Force10 Buys MetaNetworks

Force10's bigger challenge is to cram it all into a new blade

November 16, 2005

3 Min Read
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It's a combination of speed and safety that might make Detroit envious.Force10 Networks Inc. today bought security specialist MetaNetworks Inc. for an undisclosed fee, with the aim of plugging the 10-Gbit/s security gap. (See Force10 Buys MetaNetworks.)

Suppliers have been trumpeting 10-Gbit/s Ethernet as an ideal way to link systems and storage in consolidated data centers. (See High-Speed Links Head for Mainstream.) But, with all this additional bandwidth come security risks. It makes sense to use the 10-Gbit/s ports that come in and out of the data center to add security,” explains Andrew Feldman, vice president of marketing at Force 10.

MetaNetworks, which builds specialist 10-Gbit/s intrusion prevention and detection appliances, aims to solve the problem. The startup’s flagship product, the MTP-10G, can apply up to 1,500 security policies to each packet, all at wire speed. According to MetaNetworks, the MTP-10G can also capture up to 1 million packets per second.

Initial user reaction to the deal has been positive. A researcher at Oak Ridge National Lab, who asked not to be named, told Byte and Switch that the deal makes sense on a number of levels. “Potentially, it’s very interesting,” he says. “MetaNetworks is a company with a really neat idea that simply needs money.”

As an existing Force10 customer, the Oak Ridge source admits that the combination of 10-Gbit/s wire speed switches and security is an attractive one. “We operate under pretty stringent intrusion detection requirements,” he explains, adding that the ideal scenario would be for Force10 to turn the MetaNetworks’ appliance into a blade. In that form, security could be easily deployed within Force10 switch/routers, such as the high-end Terascale E-Series, without crowding the lab's other hardware.Force10's Feldman says the user will get his wish, but it’s not going to happen overnight. “It’s going to begin as a standalone appliance and we’re going to work to eventually integrate it into our products.” The ultimate goal, according to Feldman, is to turn the MetaNetworks technology into a blade, but that's a year or more away.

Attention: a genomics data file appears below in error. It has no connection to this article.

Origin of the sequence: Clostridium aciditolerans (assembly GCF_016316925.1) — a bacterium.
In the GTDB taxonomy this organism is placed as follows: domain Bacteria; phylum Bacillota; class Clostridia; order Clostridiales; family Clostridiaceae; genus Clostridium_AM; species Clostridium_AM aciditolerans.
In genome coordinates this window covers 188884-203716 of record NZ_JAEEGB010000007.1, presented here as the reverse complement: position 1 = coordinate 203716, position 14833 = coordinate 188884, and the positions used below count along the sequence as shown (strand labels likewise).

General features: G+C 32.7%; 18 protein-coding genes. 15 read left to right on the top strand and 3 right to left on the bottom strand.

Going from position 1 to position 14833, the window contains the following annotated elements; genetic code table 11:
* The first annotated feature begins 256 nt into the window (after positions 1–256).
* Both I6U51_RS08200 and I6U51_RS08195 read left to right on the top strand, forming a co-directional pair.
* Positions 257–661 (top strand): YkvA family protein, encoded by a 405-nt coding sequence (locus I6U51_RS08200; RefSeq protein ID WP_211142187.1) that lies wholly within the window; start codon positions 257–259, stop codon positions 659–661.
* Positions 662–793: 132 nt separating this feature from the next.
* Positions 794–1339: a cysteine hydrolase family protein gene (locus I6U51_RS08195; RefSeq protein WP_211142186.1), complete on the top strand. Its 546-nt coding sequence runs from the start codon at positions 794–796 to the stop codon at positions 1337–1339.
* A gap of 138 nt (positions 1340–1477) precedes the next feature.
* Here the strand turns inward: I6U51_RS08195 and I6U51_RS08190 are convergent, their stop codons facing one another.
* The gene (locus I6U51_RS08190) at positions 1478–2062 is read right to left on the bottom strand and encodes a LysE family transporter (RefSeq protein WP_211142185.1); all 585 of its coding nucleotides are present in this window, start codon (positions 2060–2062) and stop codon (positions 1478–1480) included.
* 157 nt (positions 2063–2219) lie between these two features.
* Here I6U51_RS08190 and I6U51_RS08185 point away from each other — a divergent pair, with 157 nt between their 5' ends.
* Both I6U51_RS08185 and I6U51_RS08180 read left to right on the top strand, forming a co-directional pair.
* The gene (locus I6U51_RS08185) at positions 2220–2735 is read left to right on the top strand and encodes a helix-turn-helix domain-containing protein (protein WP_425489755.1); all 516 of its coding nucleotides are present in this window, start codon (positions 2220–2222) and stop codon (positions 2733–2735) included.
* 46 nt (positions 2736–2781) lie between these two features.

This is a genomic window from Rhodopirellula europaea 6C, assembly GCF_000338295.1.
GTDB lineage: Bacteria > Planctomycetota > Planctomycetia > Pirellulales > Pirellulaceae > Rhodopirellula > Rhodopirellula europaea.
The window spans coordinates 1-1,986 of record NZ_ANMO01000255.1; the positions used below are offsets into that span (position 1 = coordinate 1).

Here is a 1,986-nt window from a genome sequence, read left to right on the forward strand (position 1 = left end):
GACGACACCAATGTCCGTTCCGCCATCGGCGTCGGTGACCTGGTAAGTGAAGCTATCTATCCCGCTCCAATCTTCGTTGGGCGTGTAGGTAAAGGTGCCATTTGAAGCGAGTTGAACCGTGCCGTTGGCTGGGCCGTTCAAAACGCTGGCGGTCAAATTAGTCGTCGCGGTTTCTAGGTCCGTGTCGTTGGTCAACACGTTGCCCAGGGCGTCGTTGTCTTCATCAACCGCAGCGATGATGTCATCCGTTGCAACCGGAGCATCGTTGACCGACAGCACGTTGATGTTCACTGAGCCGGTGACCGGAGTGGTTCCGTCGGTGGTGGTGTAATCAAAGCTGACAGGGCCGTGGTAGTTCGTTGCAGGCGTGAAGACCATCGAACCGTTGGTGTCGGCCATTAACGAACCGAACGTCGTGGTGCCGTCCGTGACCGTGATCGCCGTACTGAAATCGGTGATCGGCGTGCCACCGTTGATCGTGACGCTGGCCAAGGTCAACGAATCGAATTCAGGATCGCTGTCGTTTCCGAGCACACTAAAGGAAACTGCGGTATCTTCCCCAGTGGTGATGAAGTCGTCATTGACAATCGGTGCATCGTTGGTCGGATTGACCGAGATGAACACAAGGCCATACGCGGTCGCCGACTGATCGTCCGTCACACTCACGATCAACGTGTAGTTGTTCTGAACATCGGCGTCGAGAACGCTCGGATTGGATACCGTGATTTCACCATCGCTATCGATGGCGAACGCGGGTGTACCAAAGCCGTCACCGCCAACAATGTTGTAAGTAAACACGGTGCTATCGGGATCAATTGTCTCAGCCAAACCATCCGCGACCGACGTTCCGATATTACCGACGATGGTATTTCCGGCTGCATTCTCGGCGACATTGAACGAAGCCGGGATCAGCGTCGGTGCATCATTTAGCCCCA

With vendors pushing higher and higher 10-Gbit/s port densities to the masses, security is set to become a hot topic over the coming months. Recently, for example, Force10 unveiled a family of new 8- and 16-port 10-Gbit/s line cards to boost the density of its E-Series switch/routers. (See Force10 Gets Dense and Force10 Reduces Prices.)

The idea is that by increasing the number of ports on the devices, users can hook more and more servers and storage together and then scale up and down as resources are needed.

But Force10 is not the only vendor doing this density dance. Rival Foundry Networks Inc., for example, recently unveiled its new RX-16 switch, offering up to 64 ports of 10-Gbit/s Ethernet, eight more than Force10 previously offered on its E1200. (See Foundry Flashes New Hardware and Force10 Does the Density Dance.)

That said, Force10’s new line cards push the E1200’s density to a whopping 244 ports. While that threshold will help feed the most voracious bandwidth appetites, 10-Gbit/s could really work wonders were it to run over copper rather than the fiber cabling it requires now. But no vendor's selling that right now, laments the Oak Ridge researcher.— James Rogers, Senior Editor, Byte and Switch

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